Transanal Endoscopic Microsurgical (TEM) Excision

Transanal endoscopic microsurgical (TEM) excision is a procedure that enables a colorectal surgeon to remove a benign polyp or cancerous growth from the rectum without removing the rectum and without an abdominal incision.

During the TEM procedure, a 20cm-long proctoscope (an instrument used for dilating and visually inspecting the rectum) is placed through the anus, allowing the surgeon to visualize and remove the polyp or cancerous growth.

TEM is less invasive than traditional procedures used to remove benign polyps or cancerous rectal tumors, and it reduces complications and side effects associated with taking out the entire rectum. Most patients have minimal pain and are back to normal activities in two to three days.

Washington University colorectal surgeons most often use TEM excision for removal of benign polyps and early cancers that would otherwise require an abdominal surgery and removal of the rectum. In addition, for elderly or infirm patients, the procedure may be considered to remove more advanced cancers in combination with radiation.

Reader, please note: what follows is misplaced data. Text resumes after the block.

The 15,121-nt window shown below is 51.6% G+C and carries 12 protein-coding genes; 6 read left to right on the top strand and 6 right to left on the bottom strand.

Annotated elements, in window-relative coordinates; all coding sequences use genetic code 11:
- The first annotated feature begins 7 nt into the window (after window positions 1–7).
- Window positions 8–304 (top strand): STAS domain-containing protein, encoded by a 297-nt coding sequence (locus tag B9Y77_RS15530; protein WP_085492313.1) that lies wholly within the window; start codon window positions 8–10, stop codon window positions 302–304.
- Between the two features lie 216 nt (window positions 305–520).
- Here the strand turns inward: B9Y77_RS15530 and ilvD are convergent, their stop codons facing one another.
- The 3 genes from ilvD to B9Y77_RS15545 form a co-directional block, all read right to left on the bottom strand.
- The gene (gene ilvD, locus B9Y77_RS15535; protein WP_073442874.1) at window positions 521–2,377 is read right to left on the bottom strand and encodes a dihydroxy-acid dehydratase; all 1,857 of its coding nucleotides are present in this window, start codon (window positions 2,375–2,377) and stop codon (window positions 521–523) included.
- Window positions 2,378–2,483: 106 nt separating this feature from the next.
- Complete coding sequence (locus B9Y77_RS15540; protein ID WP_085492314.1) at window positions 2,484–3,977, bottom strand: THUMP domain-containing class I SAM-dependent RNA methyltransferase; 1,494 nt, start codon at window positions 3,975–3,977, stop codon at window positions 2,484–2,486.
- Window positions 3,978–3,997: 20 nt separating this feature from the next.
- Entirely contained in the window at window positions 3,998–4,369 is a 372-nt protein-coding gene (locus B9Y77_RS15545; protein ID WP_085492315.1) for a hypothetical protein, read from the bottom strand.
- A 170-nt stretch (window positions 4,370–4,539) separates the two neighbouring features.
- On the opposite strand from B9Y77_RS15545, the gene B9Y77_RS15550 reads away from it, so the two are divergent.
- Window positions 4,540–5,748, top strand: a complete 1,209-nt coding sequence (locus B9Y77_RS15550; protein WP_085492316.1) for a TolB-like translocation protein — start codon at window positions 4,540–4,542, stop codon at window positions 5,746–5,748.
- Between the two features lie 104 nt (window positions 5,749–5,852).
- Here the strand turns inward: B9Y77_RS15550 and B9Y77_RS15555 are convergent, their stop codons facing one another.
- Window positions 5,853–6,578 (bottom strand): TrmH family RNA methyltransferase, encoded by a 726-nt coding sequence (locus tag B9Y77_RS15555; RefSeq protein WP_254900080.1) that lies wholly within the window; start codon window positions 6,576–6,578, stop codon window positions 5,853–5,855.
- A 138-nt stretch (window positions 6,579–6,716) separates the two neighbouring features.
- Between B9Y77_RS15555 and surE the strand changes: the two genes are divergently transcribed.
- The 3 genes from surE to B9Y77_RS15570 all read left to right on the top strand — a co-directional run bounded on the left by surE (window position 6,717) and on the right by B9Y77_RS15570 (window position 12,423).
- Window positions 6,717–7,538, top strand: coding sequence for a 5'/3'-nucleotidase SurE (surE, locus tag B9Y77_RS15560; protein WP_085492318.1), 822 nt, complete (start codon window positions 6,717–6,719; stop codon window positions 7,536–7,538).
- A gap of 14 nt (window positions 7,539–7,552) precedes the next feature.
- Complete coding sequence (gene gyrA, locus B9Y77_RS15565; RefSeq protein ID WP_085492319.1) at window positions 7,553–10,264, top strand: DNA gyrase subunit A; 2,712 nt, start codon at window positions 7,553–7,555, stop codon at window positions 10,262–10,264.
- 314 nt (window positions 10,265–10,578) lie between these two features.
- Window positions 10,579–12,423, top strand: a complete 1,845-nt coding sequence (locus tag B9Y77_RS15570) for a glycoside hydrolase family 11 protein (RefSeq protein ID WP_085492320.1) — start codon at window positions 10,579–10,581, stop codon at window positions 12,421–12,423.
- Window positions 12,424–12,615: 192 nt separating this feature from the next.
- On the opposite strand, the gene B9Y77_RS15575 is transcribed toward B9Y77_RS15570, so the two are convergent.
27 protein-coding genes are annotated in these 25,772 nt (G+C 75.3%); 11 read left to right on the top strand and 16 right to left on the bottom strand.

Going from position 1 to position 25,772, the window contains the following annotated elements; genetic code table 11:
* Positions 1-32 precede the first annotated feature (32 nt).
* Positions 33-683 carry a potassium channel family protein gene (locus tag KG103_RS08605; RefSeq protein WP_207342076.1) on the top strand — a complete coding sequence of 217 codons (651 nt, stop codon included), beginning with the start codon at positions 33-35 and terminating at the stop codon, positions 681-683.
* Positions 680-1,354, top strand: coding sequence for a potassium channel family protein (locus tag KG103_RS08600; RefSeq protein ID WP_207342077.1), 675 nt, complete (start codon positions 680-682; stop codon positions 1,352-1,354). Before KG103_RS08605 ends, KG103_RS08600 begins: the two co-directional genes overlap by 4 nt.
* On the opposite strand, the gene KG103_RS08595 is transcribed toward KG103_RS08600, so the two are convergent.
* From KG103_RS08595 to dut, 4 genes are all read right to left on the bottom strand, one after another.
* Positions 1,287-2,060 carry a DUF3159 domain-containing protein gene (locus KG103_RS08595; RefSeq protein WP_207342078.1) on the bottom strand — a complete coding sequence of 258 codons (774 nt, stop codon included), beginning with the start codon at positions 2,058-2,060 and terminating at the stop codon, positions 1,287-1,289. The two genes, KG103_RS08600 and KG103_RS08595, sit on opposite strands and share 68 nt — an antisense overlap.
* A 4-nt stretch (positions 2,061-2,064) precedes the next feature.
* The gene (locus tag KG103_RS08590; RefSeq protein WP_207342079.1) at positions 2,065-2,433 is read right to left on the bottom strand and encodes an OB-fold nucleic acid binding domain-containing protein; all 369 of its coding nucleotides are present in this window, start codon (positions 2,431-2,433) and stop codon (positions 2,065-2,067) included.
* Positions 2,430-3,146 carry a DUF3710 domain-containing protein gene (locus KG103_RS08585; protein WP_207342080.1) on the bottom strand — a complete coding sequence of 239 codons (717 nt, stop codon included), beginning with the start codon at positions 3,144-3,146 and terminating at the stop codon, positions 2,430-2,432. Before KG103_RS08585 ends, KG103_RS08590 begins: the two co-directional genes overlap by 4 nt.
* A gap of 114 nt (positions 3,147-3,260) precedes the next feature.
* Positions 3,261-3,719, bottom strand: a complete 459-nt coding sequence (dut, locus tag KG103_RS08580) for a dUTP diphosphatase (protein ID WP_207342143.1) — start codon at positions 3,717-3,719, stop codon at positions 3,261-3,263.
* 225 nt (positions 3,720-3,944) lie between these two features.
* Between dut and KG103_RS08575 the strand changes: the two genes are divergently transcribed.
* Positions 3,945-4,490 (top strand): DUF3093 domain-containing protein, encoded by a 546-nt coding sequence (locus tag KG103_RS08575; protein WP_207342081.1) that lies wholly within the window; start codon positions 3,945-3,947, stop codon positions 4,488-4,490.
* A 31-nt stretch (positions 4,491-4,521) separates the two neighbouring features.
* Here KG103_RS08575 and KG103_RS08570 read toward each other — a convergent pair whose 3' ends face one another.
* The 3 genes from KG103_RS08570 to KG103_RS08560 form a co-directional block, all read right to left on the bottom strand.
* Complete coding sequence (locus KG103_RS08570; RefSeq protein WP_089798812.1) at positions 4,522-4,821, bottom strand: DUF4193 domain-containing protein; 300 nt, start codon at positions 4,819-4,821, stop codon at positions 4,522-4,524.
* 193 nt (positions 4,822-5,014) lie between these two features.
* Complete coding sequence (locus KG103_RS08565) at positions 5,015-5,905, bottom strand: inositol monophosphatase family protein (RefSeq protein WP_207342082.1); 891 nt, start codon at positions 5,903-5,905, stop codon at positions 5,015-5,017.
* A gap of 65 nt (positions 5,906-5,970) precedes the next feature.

Although TEM excision is not a new technique, the cost of the equipment was originally expensive and the technique was untested. However, in recent years, studies have supported use of the procedure,1-4 and it is being more widely used in the United States.

To make an appointment with a Washington University colorectal surgeon, please call (314) 454-7177.

  1. Neary P, MD, Makin GB, White TJ, White E, Hartley J, MacDonald A, Lee PWR, Monson JRT. Transanal endoscopic microsurgery: A viable operative alternative in selected patients with rectal lesions. Annals of Surgical Oncology. 2003;10:1106-1111.
  2. de Graaf EJ, Doornebosch PG, Stassen LP, Debets JM, Tetteroo GW, Hop WC. Transanal endoscopic microsurgery for rectal cancer. Eur J Cancer. 2002;38: 904–910.
  3. Langer C, Liersch T, Süss M, Siemer A, Markus P, Ghadimi BM, Füzesi L, Becker H. Surgical cure for early rectal carcinoma and large adenoma: transanal endoscopic microsurgery (using ultrasound or electrosurgery) compared to conventional local and radical resection. Int J Colorectal Dis. 2003;18(3):222-229. Epub 2002 Dec 14.
  4. Mentges B, Buess G, Effinger G, Manncke K, Becker HD. Indications and results of local treatment of rectal cancer. British Journal of Surgery. 2005;84(3):348–351.